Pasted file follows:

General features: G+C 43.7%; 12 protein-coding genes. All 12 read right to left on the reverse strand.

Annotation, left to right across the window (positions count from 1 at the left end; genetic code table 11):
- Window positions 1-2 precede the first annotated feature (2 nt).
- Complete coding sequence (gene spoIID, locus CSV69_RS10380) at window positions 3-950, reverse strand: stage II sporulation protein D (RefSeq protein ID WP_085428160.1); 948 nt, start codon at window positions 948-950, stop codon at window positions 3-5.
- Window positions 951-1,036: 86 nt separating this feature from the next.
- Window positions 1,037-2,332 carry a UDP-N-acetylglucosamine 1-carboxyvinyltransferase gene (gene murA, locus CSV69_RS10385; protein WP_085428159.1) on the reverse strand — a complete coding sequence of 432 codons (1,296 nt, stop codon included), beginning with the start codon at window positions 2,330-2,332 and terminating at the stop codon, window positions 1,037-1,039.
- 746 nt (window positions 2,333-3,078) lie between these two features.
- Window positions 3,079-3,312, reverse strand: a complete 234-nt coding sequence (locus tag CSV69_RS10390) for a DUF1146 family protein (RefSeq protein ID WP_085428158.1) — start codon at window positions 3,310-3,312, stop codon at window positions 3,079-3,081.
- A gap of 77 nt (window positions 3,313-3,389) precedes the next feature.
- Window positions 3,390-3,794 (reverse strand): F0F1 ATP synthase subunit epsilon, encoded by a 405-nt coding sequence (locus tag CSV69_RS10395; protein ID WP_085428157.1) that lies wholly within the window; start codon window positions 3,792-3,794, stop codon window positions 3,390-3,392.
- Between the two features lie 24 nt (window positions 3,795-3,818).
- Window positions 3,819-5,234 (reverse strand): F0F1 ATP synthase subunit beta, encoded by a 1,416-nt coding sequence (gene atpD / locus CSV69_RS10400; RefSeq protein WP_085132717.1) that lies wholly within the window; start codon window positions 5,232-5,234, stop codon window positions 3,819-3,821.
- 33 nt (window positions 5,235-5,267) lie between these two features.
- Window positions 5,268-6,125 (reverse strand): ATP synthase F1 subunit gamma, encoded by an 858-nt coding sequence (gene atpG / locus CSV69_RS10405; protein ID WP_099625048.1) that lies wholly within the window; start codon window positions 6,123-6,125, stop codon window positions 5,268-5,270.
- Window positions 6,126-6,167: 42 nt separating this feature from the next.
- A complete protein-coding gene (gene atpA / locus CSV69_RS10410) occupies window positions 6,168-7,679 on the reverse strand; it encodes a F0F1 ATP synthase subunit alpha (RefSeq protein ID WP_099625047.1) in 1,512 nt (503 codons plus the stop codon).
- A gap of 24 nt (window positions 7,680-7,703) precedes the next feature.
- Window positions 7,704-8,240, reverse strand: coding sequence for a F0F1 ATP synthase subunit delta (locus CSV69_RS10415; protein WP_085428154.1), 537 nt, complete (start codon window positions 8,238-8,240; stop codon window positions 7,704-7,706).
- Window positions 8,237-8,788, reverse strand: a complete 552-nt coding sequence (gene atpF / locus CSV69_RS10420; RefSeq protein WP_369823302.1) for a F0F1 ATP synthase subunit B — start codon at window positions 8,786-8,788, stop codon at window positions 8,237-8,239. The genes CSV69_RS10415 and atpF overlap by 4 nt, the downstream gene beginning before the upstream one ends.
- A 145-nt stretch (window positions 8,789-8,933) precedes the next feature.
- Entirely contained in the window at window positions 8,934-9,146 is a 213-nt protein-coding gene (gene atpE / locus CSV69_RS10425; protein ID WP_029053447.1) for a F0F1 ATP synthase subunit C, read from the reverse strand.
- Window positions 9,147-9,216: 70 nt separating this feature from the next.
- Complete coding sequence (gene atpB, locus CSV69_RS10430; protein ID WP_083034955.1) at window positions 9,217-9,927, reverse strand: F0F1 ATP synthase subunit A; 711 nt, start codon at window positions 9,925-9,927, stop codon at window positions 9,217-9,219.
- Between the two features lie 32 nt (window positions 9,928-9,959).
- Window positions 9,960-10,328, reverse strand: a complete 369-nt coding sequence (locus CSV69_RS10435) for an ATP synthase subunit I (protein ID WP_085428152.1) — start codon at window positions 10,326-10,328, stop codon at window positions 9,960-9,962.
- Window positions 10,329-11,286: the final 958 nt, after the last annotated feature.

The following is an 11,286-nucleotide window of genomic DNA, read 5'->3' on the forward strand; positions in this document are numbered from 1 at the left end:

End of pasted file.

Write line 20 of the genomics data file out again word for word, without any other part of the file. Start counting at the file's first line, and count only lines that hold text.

- A 145-nt stretch (window positions 8,789-8,933) precedes the next feature.